More than 300 community nurses have been made Queen’s Nurse since the title was reintroduced in 2006.
The Queen’s Nursing Institute unveiled 62 new Queen’s Nurses last week at a ceremony in London.
Speaking at the event, QNI chief executive Crystal Oldman said: “The Queen’s Nurse title is not an end in itself, but the beginning of a process of practice improvement, leadership and growth.
“Receiving the title is both an achievement and a responsibility. Nurses in the community today work in a very different world to that of the original Queen’s Nurses.”
She added: “Community nurses have always taken on the most of difficult tasks in the most varied of settings, and I have every confidence that our newest Queen’s Nurses will rise to the new challenges that they meet.”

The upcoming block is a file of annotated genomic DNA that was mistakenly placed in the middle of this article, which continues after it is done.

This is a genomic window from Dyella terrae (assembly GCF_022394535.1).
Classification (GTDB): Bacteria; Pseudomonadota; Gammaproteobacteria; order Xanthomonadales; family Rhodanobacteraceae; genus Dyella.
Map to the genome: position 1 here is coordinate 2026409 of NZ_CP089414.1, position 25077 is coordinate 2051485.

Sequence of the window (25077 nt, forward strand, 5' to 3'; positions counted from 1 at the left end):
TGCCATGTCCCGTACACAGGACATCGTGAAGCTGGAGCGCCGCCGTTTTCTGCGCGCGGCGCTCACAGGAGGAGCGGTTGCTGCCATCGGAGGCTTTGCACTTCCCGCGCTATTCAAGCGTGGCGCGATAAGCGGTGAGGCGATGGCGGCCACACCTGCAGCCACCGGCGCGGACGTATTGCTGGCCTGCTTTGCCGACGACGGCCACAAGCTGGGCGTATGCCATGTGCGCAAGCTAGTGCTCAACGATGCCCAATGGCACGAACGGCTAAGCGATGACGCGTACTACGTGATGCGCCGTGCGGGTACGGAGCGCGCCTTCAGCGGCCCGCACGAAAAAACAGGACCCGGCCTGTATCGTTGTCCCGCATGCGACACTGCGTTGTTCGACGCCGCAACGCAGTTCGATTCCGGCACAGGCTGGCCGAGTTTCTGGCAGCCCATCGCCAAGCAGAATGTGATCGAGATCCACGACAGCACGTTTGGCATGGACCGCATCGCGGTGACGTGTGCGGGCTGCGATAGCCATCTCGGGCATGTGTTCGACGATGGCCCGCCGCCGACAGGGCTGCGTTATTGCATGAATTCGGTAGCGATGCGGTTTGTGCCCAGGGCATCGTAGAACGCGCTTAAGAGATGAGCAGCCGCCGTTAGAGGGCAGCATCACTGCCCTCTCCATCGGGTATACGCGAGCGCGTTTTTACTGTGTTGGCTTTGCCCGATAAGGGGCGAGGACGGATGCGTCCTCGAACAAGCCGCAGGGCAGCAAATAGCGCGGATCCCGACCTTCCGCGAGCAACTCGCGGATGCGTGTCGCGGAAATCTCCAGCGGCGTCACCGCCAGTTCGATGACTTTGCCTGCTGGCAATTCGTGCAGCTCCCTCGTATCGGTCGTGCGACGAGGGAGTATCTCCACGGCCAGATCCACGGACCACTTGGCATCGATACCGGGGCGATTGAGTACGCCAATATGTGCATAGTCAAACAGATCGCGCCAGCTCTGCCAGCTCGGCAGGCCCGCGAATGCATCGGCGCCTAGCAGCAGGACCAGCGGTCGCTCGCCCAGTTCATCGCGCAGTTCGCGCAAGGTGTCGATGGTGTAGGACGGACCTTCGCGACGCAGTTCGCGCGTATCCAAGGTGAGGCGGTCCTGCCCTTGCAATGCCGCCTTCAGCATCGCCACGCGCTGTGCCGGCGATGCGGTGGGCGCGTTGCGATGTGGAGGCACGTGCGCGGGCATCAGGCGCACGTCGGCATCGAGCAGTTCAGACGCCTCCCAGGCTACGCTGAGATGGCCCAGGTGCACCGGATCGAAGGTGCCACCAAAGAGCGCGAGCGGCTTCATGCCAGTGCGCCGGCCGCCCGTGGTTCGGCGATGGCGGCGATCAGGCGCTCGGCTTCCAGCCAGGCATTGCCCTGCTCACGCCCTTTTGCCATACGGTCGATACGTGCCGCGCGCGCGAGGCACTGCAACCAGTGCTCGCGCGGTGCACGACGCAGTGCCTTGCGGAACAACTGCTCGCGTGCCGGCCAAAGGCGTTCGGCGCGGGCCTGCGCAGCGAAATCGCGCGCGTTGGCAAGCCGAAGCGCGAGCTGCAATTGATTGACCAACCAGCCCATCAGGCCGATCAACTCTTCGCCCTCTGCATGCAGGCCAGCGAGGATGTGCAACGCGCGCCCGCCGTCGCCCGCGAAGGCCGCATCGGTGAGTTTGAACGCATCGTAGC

Newly appointed QNI chair Kate Billingham said: “It is good to be reminded of the dedication, the passion and the skills of our profession.”
Five new Fellows of the institute were also welcomed at the ceremony:
- Sally Kendall, director at the Centre for Research in Primary and Community Care, and associate dean research at the School of Health and Social Work at University of Hertfordshire
- Sandra Lawton, nurse consultant in dermatology at Queens Medical Centre Nottingham and a Queen’s Nurse
- Gretl McHugh, senior lecturer at the School of Nursing, Midwifery & Social Work, University of Manchester
- Fiona Ross, professor of primary care nursing and dean of Faculty of Health and Social Care Sciences at Kingston University and St George’s, University of London
- Catherine Walshe, lecturer in nursing at the School of Nursing, Midwifery and Social Work, University of Manchester